Breaking Bonaduce 2, 11/19/06 - Prison Reform
We’ve made it through a season and a half of Breaking Bonaduce, the reality show in which former child star, former radio DJ, Danny Bonaduce allowed cameras in to film nearly every aspect of his life. Last season, that included steroid, alcohol and prescription drug abuse, flirting with other women, and jealous rages against his wife when nothing improper had taken place. This season it’s included a trial separation. So where are we today? Back in Dr. Garry Corgiat’s office, unfortunately.
Dr. Garry, looking as orange and blush as any healthy pumpkin, deems this stage in the Bonaduce marriage “a new epoch”. Danny brings it down to earth again: “Let’s not cover things up. I still have to come home to my guest room, of my own home. My children watch me sleep downstairs. But the goal is to get out of the guest room and into my wife’s arms and heart, where I belong. The goal is to become the man who deserves to be there.” Take that, Dr. Garry. Don’t try and outverbalise Danny. You’ll never win.
Gretchen’s reaction? She laughs. She explains she was just thinking she’d have to come up with a term like “DM”. “Demilitarised zone?” Danny asks. No, Danny. I’d say you’re by far the most verbally subtle in the room. Ready? Gretchen changes her acronym to: “BM, Before Maniac. And AM, After Maniac”. What a strange way to react to your spouse’s vowing to repair your marriage. By all means, label him a maniac; mock his efforts. To his credit, Danny shrugs this off and even jokes along. “I like BM,” he says. “I think BM describes everything that’s gone on here. Just a huge Bowel Movement.”
Annnd...cue tape. The intro tape plays, as every week. Danny’s perpetually perched atop that same ledge.
Cue celestial music, and a chiron stating we’re looking at Danny’s apartment in Hollywood, California. It’s a tall, white, nondescript building. And by the way, Hollywood proper isn’t exactly a great address to live in. In fact it was in Hollywood where Danny once lived in an alley behind Grauman’s Chinese Theater. Great memories that’s gotta be bringing back. Anyway, we see Danny in bed; he’s shirtless, smoking a cigarette that’s half-burnt down, and he’s reading a Daily Affirmation Bible. This is the type of positive thinking manual often handed out in AA. Each page has a date, and a Bible scripture quote combined with some commentary under it. It’s designed to get the person in a positive frame of mind each day.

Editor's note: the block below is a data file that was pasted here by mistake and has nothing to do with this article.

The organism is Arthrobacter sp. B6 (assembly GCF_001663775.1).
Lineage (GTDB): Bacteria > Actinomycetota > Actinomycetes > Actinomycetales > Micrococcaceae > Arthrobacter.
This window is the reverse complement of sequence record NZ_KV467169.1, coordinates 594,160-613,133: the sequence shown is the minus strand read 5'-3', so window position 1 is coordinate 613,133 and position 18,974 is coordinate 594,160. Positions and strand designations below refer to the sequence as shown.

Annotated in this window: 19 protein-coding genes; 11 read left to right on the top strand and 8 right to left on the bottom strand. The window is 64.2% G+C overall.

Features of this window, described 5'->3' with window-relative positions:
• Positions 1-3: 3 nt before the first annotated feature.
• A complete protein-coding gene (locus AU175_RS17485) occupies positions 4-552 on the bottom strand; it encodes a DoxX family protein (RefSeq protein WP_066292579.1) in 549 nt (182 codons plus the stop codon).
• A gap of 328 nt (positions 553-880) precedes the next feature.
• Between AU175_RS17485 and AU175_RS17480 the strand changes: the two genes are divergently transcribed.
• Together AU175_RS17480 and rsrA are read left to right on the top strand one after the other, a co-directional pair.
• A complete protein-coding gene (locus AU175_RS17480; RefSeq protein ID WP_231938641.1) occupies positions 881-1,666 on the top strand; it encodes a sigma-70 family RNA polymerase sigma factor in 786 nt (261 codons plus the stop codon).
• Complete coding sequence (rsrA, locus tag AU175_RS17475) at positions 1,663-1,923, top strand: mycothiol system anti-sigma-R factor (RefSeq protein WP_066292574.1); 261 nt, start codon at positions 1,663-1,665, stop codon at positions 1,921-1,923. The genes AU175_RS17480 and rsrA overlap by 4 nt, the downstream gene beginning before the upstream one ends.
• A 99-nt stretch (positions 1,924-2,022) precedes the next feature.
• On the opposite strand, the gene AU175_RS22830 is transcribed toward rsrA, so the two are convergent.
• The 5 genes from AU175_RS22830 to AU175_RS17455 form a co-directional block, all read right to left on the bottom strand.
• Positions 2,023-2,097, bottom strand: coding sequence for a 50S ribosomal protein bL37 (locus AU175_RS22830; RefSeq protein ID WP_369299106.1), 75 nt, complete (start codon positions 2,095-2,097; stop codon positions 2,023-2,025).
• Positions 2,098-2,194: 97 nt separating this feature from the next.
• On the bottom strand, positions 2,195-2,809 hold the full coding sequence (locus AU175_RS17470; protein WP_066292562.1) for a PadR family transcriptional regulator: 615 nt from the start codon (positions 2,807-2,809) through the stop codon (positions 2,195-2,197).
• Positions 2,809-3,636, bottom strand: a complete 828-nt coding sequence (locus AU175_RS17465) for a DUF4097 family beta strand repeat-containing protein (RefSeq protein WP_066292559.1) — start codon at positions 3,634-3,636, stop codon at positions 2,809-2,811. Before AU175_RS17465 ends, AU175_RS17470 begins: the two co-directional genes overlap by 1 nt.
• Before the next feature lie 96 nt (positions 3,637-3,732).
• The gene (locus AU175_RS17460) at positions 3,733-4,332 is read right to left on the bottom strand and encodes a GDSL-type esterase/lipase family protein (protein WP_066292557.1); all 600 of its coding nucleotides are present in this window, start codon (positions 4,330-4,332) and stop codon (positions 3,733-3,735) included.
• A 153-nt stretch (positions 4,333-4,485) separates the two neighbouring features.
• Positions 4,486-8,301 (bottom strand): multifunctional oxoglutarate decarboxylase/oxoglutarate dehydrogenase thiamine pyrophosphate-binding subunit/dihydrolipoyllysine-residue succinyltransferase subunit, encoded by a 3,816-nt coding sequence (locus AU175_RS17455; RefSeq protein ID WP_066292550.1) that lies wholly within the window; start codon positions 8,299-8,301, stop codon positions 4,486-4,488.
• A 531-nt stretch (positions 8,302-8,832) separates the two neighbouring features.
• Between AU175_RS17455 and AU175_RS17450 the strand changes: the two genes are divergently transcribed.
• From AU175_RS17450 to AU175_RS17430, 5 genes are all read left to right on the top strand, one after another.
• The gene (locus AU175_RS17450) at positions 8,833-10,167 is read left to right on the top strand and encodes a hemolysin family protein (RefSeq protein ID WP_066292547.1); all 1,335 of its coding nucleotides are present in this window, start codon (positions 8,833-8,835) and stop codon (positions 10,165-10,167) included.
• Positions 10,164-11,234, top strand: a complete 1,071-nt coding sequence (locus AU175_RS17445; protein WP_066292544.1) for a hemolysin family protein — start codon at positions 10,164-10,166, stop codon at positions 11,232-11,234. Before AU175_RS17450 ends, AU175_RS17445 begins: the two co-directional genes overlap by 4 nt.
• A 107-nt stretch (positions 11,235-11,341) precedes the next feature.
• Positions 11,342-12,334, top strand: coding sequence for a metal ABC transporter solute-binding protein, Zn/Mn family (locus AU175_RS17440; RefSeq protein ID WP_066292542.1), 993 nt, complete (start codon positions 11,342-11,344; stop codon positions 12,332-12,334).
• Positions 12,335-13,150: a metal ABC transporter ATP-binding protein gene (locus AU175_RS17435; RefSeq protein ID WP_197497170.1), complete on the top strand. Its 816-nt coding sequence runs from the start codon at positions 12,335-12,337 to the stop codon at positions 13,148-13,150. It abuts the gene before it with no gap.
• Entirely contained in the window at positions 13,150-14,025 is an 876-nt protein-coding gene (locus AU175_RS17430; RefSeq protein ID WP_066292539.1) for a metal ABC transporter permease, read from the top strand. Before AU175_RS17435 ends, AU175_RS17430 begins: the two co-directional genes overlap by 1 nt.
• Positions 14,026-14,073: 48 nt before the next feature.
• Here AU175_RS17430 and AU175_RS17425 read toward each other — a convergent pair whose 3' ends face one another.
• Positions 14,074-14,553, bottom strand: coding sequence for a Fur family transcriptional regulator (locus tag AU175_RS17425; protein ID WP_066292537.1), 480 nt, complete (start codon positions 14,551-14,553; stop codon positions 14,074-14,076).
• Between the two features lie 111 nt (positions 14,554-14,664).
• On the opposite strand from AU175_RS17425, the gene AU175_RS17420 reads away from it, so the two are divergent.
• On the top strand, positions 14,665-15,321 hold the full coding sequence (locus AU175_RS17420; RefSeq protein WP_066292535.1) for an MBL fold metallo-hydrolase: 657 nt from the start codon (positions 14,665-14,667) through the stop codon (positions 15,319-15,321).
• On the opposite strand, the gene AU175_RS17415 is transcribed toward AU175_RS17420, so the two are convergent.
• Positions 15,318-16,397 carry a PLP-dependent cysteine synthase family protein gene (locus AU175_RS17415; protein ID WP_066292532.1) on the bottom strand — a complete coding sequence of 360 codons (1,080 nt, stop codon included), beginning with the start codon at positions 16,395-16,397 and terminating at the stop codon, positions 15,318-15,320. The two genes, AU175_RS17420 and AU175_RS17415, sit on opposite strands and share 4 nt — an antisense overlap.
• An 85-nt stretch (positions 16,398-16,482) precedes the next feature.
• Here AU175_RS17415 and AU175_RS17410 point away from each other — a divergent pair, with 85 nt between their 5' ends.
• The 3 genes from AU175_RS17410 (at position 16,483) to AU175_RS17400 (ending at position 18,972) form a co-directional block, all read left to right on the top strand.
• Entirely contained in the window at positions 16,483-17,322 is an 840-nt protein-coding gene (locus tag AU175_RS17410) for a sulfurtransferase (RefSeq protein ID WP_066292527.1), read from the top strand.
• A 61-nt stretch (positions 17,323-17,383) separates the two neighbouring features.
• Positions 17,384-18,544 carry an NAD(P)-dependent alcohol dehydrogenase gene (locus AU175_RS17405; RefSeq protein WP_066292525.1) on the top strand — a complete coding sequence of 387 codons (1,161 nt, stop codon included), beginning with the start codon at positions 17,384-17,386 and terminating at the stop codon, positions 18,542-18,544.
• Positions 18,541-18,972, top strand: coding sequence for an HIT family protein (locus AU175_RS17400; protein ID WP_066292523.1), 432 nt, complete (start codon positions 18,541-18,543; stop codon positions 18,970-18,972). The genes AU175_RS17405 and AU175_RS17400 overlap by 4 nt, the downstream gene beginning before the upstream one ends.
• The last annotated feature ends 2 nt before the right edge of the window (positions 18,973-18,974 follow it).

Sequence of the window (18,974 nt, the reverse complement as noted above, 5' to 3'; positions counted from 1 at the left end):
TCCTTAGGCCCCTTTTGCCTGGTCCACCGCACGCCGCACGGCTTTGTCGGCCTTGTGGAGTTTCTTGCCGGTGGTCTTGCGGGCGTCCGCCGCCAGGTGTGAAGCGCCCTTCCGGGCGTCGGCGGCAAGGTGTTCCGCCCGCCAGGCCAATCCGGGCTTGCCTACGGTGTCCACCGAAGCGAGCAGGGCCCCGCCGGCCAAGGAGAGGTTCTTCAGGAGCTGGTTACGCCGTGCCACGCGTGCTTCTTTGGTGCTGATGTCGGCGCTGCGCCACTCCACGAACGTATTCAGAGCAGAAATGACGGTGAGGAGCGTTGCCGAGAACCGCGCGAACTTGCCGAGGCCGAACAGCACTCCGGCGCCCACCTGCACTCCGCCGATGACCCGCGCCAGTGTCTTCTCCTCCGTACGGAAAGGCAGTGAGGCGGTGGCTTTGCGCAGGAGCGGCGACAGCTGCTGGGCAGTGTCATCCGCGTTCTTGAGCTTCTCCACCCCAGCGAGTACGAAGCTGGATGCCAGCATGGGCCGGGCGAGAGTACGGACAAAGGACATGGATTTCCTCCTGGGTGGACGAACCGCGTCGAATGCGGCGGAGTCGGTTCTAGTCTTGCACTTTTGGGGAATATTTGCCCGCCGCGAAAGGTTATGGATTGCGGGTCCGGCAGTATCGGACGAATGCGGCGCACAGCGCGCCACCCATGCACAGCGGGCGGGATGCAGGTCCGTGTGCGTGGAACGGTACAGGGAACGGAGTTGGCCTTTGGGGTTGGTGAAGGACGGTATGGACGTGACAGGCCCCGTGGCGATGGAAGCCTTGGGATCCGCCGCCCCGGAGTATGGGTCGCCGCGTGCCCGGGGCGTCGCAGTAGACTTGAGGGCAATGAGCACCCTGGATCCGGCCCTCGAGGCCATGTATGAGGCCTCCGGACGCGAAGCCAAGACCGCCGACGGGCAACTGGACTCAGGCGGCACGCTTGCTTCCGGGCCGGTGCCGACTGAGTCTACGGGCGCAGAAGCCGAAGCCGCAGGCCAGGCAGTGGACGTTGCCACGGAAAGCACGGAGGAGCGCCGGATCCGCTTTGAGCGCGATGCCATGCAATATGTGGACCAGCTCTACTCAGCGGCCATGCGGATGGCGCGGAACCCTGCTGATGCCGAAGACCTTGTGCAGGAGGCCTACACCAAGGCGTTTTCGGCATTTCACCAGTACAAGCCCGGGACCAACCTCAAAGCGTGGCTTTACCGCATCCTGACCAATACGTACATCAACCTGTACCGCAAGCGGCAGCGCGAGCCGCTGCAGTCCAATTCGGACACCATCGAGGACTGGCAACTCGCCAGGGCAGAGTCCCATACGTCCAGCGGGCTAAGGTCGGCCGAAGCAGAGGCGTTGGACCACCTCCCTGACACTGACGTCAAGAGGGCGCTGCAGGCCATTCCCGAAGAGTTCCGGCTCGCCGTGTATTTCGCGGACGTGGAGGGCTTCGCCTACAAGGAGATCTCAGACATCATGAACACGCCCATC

Next, we’re shown a vacancy sign outside that building. I take that to mean Danny’s on his way home. We see a bridge; I’m not sure where there is a bridge in L.A. since there’s precious little fresh water here. But, maybe it’s symbolic. Danny’s supposedly going into brand-new territory in life. He’s sober, and he’s going to try his best to “be the man who deserves to be” in Gretchen’s arms. Remote and distant?
At any rate, we’re back in counseling: a solo session, between Gretchen and Dr. Garry Corgiat (Ph.d!). Gretchen is in long sleeves. Okay, so I was wrong about the Aeon Flux costume. I can admit it. Anyway, Dr. Garry is already “expressing trepidation” about Danny’s promises. I love how Dr. G is sooo unbiased. “Do you think that’s gonna work?” Dr. G asks Gretchen of Danny’s stay in the guest room. He all but says, “Why are you doing this? Why not just toss him out?”. But he can’t quite tip his hand that much. So he’s dropping hints and trying to lead her in that direction. “I don’t know,” Gretchen sighs. She says she thinks it’s safer for him to be in the guest room than “left to his own devices”. Dr. Gar says “tell me more about that”. It doesn’t really make sense to me either, Dr. G, unless now that she’s decided she wants Danny back, she wants to keep an eye on him. “He’ll be less likely to screw something up where there’s no coming back from,” Gretchen answers. Ah. She’s saying if he cheats again, he’s out.
The Old In/Out
Car scene! Gretchen’s in her white SUV van thingy, and is vowing (to us? to the camera?) that if she has to ask Danny to leave one more time, then she will “file papers” that same day. “There will be no revolving door - you’re in, you’re out, you’re in, you’re out,” she says. She goes on to add that this would not be good for her, for the kids, “or for him either”. “Either he’s in and then he’s in, or he’s out and that’s that”. Well I’m glad she’s clear on that one.
Danny just can’t catch a break in that crummy apartment. He’s alone trying to load up his belongings - on his back, under his arms, and on top of his one rolling piece of luggage. It isn’t working. First, a paper grocery bag of books and music slowly falls to the floor, rips and spills. “Auuughghh!” he growls as he tries and fails to catch it. Danny picks up the many items that have fallen on the floor, and scoops them into a laundry basket. This is all so much like moving day at college. Only a man of his means shouldn’t be living this way. I feel embarrassed for him. Danny finally gets situated again, and wheels his luggage down the hallway. Phew. So far, so good. But, nope! Fate isn’t that kind. Danny turns the corner of the hall to get to the elevator...you guessed it. The white laundry basket tips, then falls off completely - spilling everything he’d packed into it. The contents spill all over the outer hall. It doesn’t really look like a hall I’d want my belongings strewn all over. Danny hears the thud and the suitcase stops rolling. “OHHHH!” he groans. I can’t blame him. How much more humiliating can things get? Well - this is Breaking Bonaduce. So - probably a lot.
Danny loads everything into the trunk of his red Pontiac, and again we have a...car scene! “I have really mixed feelings about this,” Danny monologues to the camera. “I wanna go home, but I’m not comfortable with this decision at all. I don’t know how you go back to being the head of the household after suffering a two month time-out.” Ah, thanks again, Danny. Ever the performer, he’s just provided us with a framework and some exposition.
A Hero’s Welcome